The common Home School technique of using Unit Studies is a good way to teach high school chemistry at home. Obtain a chemistry textbook geared to the consumer such as ChemCom published by the American Chemical Society from a used book store. ChemCom looks at common environmental issues such as air pollution, global warming, oil spills, and acid rain and discusses how chemistry can be used to study and understand these issues. Alternatively use the Internet and public library to study the unanticipated effects that early pesticides such as DDT had on animal life. Why have they been banned in most countries? What effects do fertilizers in run offs have on lakes and rivers? Why have phosphates been banned from laundry detergents? How can flour dust, plastic dust, or dust in grain elevators spontaneously combust? How does a pressure cooker work? Before electricity was readily available only the rich could afford table ware to eat their food. What process made aluminum a common household product? How does recycling aluminum save energy? How does the breathalizer determine alcohol content at a traffic stop? How can the periodic table be used to predict chemical reactions? How and why do metals rust? Why do cars rust faster near the ocean than in middle America? Study how wine is made.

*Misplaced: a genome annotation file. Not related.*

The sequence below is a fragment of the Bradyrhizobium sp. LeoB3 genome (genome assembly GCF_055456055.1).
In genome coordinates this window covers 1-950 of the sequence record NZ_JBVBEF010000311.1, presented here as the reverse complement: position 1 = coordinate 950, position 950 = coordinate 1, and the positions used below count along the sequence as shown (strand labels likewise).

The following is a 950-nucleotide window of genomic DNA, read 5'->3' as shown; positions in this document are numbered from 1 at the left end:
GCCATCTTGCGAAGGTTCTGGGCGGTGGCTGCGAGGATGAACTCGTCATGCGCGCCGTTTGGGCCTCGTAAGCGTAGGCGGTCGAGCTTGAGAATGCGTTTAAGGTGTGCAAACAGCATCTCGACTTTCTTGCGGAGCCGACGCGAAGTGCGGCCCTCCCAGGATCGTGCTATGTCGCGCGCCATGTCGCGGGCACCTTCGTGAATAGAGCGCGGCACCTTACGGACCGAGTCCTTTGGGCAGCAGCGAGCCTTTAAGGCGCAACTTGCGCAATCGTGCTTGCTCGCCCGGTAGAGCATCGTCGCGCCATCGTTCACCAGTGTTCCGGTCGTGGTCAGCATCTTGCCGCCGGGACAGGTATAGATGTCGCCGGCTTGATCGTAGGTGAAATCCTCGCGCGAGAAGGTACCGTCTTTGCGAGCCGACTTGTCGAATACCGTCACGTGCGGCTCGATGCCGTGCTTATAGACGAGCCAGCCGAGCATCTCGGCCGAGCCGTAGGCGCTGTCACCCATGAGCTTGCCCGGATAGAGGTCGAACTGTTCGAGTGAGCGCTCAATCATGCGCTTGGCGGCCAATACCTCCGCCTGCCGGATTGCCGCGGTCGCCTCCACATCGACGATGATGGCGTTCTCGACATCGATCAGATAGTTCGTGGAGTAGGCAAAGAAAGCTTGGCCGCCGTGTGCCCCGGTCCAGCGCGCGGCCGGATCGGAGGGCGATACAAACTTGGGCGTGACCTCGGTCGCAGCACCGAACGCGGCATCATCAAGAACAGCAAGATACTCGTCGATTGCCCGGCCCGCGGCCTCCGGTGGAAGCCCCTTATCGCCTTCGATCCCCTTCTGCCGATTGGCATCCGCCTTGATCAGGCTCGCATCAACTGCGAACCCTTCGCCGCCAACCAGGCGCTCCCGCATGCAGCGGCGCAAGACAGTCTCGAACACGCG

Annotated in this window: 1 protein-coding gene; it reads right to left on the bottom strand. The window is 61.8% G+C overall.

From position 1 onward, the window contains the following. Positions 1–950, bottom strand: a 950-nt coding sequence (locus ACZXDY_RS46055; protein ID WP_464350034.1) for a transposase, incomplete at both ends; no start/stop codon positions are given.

Common kitchen items can then be used for high school chemistry experiments at home. For example different elements burn in a flame by producing different colors. Place a small amount of table salt (sodium imparts the orange color), cream of tarter (potassium is responsible for the purple color), and boric acid (boron imparts the green color) in a gas or candle flame. Liquids such as oil, water, syrup, and glycerol can be used to compare physical properties such as density (see how they form liquid layers in a glass) and viscosity (how slowly some liquids flow when poured). Compare the physical property of melting point by observing the amount of time it takes for chocolate, wax, and butter to melt when placed in a cup of boiling water. Learn how to make soap, perfume, and bath salts from materials you can buy in a drug store. Washing soda or sodium carbonate softens hard water and can be dissolved in water. Adding fragrance to washing soda dissolved in water results in home made bubble bath. Other chemistry demonstrations are available on the Internet on YouTube. Readers Digest published “How Science Works” by Judith Hann. The World of Matter and Air And Water chapters discuss chemistry experiments that can be performed at home with common materials.